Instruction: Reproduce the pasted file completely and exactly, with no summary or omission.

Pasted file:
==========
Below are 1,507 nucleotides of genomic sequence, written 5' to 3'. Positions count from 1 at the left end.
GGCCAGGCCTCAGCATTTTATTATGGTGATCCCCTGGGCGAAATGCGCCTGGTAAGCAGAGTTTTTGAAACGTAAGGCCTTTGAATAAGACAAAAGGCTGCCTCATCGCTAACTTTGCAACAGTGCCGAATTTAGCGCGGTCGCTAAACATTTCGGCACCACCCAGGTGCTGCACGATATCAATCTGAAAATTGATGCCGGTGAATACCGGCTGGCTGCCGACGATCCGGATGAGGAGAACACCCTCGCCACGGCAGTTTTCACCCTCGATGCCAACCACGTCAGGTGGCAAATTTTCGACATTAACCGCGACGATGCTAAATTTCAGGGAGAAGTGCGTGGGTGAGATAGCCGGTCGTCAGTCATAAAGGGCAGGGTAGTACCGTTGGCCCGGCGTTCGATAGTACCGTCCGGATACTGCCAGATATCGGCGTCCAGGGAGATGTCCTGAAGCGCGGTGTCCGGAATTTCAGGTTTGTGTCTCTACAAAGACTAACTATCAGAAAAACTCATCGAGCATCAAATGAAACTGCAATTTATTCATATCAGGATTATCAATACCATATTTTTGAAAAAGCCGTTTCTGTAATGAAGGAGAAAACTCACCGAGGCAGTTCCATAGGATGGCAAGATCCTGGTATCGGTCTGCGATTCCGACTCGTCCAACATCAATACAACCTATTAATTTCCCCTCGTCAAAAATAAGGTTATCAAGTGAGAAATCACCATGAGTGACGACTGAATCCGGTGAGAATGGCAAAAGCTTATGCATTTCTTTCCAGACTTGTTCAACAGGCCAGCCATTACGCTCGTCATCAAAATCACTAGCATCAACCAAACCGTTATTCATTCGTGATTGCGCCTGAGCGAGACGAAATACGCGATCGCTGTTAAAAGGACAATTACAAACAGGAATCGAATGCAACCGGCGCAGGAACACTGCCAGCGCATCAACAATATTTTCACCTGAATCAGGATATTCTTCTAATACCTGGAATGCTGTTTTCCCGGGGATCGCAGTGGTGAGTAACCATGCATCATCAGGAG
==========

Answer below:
Below are 1,507 nucleotides of genomic sequence, written 5' to 3'. Positions count from 1 at the left end.
GGCCAGGCCTCAGCATTTTATTATGGTGATCCCCTGGGCGAAATGCGCCTGGTAAGCAGAGTTTTTGAAACGTAAGGCCTTTGAATAAGACAAAAGGCTGCCTCATCGCTAACTTTGCAACAGTGCCGAATTTAGCGCGGTCGCTAAACATTTCGGCACCACCCAGGTGCTGCACGATATCAATCTGAAAATTGATGCCGGTGAATACCGGCTGGCTGCCGACGATCCGGATGAGGAGAACACCCTCGCCACGGCAGTTTTCACCCTCGATGCCAACCACGTCAGGTGGCAAATTTTCGACATTAACCGCGACGATGCTAAATTTCAGGGAGAAGTGCGTGGGTGAGATAGCCGGTCGTCAGTCATAAAGGGCAGGGTAGTACCGTTGGCCCGGCGTTCGATAGTACCGTCCGGATACTGCCAGATATCGGCGTCCAGGGAGATGTCCTGAAGCGCGGTGTCCGGAATTTCAGGTTTGTGTCTCTACAAAGACTAACTATCAGAAAAACTCATCGAGCATCAAATGAAACTGCAATTTATTCATATCAGGATTATCAATACCATATTTTTGAAAAAGCCGTTTCTGTAATGAAGGAGAAAACTCACCGAGGCAGTTCCATAGGATGGCAAGATCCTGGTATCGGTCTGCGATTCCGACTCGTCCAACATCAATACAACCTATTAATTTCCCCTCGTCAAAAATAAGGTTATCAAGTGAGAAATCACCATGAGTGACGACTGAATCCGGTGAGAATGGCAAAAGCTTATGCATTTCTTTCCAGACTTGTTCAACAGGCCAGCCATTACGCTCGTCATCAAAATCACTAGCATCAACCAAACCGTTATTCATTCGTGATTGCGCCTGAGCGAGACGAAATACGCGATCGCTGTTAAAAGGACAATTACAAACAGGAATCGAATGCAACCGGCGCAGGAACACTGCCAGCGCATCAACAATATTTTCACCTGAATCAGGATATTCTTCTAATACCTGGAATGCTGTTTTCCCGGGGATCGCAGTGGTGAGTAACCATGCATCATCAGGAG